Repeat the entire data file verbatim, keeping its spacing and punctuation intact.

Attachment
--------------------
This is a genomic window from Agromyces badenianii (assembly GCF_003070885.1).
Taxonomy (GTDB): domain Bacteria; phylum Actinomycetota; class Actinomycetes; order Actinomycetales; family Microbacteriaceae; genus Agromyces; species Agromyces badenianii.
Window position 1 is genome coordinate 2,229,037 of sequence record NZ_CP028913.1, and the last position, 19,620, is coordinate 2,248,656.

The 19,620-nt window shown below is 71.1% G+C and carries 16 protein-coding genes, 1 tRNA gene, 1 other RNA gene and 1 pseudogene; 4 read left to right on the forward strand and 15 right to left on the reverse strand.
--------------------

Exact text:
This is a genomic window from Agromyces badenianii (assembly GCF_003070885.1).
Taxonomy (GTDB): domain Bacteria; phylum Actinomycetota; class Actinomycetes; order Actinomycetales; family Microbacteriaceae; genus Agromyces; species Agromyces badenianii.
Window position 1 is genome coordinate 2,229,037 of sequence record NZ_CP028913.1, and the last position, 19,620, is coordinate 2,248,656.

The 19,620-nt window shown below is 71.1% G+C and carries 16 protein-coding genes, 1 tRNA gene, 1 other RNA gene and 1 pseudogene; 4 read left to right on the forward strand and 15 right to left on the reverse strand.